Chapter 2

Fourteen cents


My parents were my first employers. They were cruel, despotic, tyrannical and manipulative capitalists. In a large hangar-like shed with tractors, tools, dust and wooden bins of freshly picked apples, I took flat sheets of cardboard and shaped and glued them into boxes. I was paid fourteen cents per box.

After learning the job in thirty seconds, I spent the remaining insufferable, mentally-unstimulating hours pondering how I had agreed to work so hard for so little, getting myself into a state of disgruntlement from which my twelve-year-old self never recovered.

Standing in the middle of a circle formed by five box-making contraptions, I slid apple-branded cardboard sleeves over homemade box-makers sized slightly smaller than the boxes I would produce. The upside-down cardboard tube’s four bottom flaps pointed upwards and after folding two inwards and lathering with PVA glue, I folded the two remaining flaps over to meet the first, finishing the job by placing a crudely-cut wooden plank on top and securing it to the frame to apply pressure for gluing.

While the glue dried, I stood and thought, and peeled PVA glue from my fingers along with the accumulated miscellaneous shed dirt, fluff and mystery the glue had collected. The boxes’ ink branding blackened my hands and arms and the PVA glue smelt like primary school.

From start to finish each box took approximately eight-and-a-half minutes to construct. Thirty seconds to shape, glue and secure in the box maker, and eight minutes for the glue to dry. For every five boxes I produced, I stood five minutes brooding and resenting my predicament.

At first I worked with enthusiasm, stacking completed boxes with pride in a neat and uniform pile with box front ends facing forward to display a satisfying visual pattern. But as I realised fourteen cents added up to nothing, I threw the boxes into an ugly pile, a disorganised heap to punish the boxes’ indifference and reflect frustration with myself for accepting the work. I was a fool for being scammed and exploited by my parents. Imagine, I thought. Ripping off your own child.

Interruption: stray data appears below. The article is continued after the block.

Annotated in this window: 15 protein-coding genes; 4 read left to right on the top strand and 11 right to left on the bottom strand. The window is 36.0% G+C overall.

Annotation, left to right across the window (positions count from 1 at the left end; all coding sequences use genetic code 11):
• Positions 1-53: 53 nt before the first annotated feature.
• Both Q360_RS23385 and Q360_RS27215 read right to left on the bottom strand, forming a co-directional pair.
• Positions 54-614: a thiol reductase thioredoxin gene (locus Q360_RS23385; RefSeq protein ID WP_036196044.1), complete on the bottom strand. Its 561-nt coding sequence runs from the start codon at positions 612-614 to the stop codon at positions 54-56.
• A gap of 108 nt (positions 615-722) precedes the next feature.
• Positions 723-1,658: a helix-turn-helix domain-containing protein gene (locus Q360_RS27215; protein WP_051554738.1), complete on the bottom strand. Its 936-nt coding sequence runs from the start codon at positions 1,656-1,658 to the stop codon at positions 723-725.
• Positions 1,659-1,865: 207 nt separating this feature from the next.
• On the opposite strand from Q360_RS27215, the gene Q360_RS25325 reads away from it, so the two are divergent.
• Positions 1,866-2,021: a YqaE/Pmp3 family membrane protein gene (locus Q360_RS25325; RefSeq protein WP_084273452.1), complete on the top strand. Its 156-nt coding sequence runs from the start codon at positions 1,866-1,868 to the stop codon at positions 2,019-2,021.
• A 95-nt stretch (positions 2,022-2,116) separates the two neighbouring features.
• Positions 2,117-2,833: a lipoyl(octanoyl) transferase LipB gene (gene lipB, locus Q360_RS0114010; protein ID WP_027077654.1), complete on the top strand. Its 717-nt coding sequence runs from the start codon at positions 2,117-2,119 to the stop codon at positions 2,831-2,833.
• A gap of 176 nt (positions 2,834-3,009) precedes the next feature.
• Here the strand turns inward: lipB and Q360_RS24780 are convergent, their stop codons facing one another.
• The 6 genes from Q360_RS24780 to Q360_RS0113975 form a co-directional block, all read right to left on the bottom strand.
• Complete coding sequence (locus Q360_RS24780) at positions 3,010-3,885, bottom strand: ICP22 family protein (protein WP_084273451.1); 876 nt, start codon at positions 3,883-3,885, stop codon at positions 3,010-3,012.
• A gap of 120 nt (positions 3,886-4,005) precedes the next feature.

The repetitiveness of the task meant my disengaged brain wandered, so instead of thinking about the total sum I would earn – which worked out to be approximately five dollars an hour – I considered the time and effort taken to produce one box and how I could not determine a more efficient way to complete the task and make more money.

A tractor, fertiliser sprayer, red air compressor and wooden apple bins full of freshly picked apples slid past my peripheral vision, rotating on repeat accompanied by the repetitive physical box-making actions and thoughts stuck on a loop.

The shed had few windows and the concrete floor was filthy with grime caked onto patches of leaked machinery oil; a tools-and-rust scent pervaded the air with a hint of acrylic paint and apples.

For some reason, the bright red air compressor with its smooth, curved tank body and thin steel wheels sticks in my memory as a symbol of frustration. In and out of my vision the red air compressor went, synonymous with apple-box making.

Throughout the three days in the shed at home in Woodsville, Tāheke – which felt like forever – from my corner behind my giant hateful box pile, the faint clunking sounds of distant tractors reached me from the orchard. A sound that once an hour grew louder until the tractor neared the shed, entered, and dropped off a full bin of apples.

Apple bins were arranged in lines down the shed’s centre, ready to be packed into my boxes via a grading machine for export. At the end of the day, the sweet scent of dissolved sun on apple skin overwhelmed the shed’s metallic smell, and I would smell like PVA glue.

Each day I didn’t feel happier for having grown richer or completed a full day’s work; I felt disgruntled and tired. I took no pleasure in the thought apples would soon be in the boxes I created, carted to a warehouse, then shipped overseas to a supermarket for consumers to examine and squeeze then drop, or buy and take home to eat crunch by crunch or leave too long and throw away.

I concluded in the real working world of non-apple-related family-provided jobs, I would be paid more for enjoyable work.

Naturally, I was full of the idealism, optimism and energy which accompanies youth, and being new to the work game I believed I had choices. I saw no reason why I could not have a job I liked.

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